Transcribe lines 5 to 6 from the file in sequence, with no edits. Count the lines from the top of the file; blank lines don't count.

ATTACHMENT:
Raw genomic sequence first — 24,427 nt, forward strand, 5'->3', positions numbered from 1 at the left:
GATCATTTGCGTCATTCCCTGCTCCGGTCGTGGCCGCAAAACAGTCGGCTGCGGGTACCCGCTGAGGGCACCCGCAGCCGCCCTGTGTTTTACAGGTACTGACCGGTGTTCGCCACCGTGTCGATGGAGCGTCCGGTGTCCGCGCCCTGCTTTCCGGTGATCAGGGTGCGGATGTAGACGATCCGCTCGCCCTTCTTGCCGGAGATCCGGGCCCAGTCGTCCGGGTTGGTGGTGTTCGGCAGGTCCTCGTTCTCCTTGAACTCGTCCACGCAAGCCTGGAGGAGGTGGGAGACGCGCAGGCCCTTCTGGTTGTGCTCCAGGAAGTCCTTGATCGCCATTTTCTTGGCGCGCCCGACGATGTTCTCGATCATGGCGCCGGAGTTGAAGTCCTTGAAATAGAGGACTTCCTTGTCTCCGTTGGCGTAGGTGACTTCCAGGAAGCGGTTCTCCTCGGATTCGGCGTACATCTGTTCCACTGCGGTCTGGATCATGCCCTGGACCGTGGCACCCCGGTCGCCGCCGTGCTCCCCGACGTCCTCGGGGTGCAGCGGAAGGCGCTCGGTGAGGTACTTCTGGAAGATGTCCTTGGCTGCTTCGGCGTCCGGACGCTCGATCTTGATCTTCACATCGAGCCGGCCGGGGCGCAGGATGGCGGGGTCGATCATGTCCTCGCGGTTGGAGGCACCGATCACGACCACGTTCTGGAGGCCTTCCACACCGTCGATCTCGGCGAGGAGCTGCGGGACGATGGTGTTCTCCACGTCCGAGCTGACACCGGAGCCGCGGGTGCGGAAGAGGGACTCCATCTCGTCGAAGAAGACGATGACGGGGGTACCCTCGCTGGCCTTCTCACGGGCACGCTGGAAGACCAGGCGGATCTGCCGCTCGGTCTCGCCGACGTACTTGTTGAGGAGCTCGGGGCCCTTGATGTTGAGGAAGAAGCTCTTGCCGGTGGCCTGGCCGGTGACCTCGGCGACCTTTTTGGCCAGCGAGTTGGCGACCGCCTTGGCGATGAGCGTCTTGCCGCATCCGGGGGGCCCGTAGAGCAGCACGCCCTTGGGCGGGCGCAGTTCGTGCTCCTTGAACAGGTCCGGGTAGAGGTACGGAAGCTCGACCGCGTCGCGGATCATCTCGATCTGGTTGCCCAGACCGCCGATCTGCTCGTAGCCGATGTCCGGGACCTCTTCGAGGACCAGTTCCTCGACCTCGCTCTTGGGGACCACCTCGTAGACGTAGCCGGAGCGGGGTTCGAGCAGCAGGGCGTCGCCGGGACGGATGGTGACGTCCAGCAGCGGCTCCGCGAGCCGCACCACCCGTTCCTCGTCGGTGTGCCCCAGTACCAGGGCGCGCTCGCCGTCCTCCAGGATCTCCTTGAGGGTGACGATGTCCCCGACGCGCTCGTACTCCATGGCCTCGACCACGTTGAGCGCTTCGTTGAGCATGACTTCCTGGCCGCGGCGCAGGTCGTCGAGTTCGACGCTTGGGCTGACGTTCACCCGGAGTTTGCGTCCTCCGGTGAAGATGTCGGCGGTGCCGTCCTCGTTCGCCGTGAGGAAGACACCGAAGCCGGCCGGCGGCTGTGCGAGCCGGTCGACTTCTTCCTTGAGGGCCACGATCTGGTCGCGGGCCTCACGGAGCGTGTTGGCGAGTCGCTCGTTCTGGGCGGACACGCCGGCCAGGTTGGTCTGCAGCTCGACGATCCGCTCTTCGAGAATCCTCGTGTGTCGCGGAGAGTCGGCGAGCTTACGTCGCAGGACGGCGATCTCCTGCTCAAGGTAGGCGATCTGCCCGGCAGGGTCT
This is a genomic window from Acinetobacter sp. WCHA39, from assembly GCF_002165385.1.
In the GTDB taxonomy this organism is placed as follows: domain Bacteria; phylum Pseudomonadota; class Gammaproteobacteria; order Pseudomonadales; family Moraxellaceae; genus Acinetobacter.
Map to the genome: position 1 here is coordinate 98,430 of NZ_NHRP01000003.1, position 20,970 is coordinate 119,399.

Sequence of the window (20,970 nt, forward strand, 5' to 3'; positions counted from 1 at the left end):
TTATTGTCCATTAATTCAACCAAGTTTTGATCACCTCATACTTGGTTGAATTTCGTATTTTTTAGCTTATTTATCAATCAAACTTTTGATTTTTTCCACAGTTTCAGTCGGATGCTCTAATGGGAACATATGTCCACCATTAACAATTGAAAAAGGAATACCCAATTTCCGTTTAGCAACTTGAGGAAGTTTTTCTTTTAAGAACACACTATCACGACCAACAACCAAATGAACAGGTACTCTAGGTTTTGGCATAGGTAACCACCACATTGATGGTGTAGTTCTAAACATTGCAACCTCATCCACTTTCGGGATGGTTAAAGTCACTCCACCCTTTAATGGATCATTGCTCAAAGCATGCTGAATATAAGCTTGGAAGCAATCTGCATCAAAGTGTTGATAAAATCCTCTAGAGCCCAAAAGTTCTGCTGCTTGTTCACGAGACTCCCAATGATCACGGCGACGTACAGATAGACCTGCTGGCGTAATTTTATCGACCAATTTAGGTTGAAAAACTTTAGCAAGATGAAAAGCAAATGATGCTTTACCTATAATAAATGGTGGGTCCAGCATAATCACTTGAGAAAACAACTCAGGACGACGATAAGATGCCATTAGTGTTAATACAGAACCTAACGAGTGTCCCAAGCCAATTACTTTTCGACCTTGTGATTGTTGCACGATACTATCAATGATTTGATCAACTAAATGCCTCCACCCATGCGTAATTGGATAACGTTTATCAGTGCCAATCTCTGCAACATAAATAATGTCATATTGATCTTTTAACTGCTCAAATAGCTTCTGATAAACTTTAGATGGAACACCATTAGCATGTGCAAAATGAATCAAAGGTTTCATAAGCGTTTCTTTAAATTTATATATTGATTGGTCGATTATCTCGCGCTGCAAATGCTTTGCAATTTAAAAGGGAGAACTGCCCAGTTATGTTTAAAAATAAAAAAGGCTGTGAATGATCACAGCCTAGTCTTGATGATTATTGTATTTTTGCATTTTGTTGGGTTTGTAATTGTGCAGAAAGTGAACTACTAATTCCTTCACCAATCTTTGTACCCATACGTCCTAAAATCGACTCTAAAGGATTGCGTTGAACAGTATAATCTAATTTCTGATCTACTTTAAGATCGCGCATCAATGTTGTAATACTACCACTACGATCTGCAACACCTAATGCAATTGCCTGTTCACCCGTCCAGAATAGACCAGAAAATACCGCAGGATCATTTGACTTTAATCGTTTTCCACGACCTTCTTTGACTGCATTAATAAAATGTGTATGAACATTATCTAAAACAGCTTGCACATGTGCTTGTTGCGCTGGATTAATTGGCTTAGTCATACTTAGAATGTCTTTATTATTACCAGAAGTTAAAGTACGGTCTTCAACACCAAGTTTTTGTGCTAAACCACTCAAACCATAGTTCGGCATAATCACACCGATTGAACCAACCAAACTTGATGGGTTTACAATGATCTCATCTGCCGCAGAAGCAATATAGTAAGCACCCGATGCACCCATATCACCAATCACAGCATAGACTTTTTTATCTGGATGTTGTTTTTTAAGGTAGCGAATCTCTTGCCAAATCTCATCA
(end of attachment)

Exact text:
Map to the genome: position 1 here is coordinate 98,430 of NZ_NHRP01000003.1, position 20,970 is coordinate 119,399.

Sequence of the window (20,970 nt, forward strand, 5' to 3'; positions counted from 1 at the left end):